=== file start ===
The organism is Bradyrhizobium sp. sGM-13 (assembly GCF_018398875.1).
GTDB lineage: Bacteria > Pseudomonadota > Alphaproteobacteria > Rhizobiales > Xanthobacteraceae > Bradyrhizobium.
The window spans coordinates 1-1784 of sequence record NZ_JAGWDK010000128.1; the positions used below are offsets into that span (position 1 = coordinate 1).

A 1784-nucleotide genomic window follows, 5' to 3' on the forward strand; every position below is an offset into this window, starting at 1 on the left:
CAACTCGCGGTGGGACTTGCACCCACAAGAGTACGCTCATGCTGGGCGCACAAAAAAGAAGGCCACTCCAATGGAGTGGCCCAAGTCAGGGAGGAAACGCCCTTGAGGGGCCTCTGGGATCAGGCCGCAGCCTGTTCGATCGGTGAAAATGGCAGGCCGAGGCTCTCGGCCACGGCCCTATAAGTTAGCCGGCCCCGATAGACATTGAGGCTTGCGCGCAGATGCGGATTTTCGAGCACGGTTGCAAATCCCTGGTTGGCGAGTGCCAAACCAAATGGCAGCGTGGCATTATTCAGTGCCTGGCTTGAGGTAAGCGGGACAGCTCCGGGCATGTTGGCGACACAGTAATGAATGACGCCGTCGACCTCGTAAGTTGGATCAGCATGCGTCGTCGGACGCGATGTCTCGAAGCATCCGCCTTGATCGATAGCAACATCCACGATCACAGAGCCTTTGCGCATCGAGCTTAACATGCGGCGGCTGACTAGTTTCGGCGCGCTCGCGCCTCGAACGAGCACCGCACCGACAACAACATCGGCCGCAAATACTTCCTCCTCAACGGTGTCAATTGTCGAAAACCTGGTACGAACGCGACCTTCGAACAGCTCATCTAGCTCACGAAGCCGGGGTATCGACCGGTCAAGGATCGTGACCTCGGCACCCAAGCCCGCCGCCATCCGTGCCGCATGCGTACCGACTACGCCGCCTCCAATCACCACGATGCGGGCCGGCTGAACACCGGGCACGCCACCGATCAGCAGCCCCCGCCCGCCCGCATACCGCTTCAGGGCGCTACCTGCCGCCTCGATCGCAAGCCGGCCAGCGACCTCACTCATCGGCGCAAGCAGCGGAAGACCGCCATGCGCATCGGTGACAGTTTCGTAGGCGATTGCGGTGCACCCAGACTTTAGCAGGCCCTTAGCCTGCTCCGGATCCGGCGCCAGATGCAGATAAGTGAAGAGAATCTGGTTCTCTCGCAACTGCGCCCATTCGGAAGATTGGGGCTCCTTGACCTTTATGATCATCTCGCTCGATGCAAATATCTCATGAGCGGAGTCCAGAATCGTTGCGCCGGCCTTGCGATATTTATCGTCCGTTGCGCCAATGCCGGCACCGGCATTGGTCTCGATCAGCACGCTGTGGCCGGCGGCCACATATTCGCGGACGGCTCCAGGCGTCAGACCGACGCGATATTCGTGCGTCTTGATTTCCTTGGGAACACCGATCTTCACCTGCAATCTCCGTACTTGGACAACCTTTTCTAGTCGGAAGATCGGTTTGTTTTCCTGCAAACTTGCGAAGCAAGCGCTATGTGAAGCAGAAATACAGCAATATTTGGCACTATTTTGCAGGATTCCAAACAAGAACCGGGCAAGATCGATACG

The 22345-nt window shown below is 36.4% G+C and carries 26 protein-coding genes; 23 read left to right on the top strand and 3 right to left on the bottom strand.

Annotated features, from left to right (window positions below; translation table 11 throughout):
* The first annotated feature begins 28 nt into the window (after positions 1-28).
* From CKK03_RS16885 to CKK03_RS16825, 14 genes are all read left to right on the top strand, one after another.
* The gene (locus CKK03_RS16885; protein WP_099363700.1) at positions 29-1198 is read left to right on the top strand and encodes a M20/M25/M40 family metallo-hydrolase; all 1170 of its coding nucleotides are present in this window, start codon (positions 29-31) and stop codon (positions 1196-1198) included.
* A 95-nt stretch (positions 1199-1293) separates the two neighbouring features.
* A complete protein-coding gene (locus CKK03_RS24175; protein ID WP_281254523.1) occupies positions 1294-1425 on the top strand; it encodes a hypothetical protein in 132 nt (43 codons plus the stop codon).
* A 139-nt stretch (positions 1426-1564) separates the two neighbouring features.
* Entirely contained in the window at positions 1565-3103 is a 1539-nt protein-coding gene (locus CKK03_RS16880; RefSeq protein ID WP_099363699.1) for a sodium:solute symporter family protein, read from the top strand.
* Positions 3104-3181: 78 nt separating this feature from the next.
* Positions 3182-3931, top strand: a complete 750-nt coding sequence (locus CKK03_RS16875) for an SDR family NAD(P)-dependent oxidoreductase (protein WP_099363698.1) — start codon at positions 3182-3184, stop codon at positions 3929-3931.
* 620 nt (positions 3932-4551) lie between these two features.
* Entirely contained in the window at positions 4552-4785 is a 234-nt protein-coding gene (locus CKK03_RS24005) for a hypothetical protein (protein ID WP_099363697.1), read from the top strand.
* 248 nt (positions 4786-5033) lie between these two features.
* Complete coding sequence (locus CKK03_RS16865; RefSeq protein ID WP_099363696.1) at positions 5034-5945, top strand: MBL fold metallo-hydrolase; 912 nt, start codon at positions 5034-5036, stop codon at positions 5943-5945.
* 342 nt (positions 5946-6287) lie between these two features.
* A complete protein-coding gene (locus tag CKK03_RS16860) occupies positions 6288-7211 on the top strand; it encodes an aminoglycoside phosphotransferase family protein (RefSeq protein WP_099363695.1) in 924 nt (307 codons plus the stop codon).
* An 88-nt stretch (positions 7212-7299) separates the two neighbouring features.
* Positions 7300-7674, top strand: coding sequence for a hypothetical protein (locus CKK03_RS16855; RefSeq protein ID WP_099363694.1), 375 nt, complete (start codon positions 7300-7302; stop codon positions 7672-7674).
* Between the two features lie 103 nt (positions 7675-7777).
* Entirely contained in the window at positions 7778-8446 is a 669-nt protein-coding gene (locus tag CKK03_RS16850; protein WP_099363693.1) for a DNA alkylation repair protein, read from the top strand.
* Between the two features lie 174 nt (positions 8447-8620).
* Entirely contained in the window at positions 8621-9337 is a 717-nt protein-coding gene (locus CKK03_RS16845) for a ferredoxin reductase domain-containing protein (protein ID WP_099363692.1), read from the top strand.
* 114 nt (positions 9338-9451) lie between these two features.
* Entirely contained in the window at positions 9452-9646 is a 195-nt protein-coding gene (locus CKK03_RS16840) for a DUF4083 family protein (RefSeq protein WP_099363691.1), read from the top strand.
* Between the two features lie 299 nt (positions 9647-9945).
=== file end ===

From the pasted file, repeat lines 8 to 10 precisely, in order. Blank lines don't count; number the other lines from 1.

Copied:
* The first annotated feature begins 28 nt into the window (after positions 1-28).
* From CKK03_RS16885 to CKK03_RS16825, 14 genes are all read left to right on the top strand, one after another.
* The gene (locus CKK03_RS16885; protein WP_099363700.1) at positions 29-1198 is read left to right on the top strand and encodes a M20/M25/M40 family metallo-hydrolase; all 1170 of its coding nucleotides are present in this window, start codon (positions 29-31) and stop codon (positions 1196-1198) included.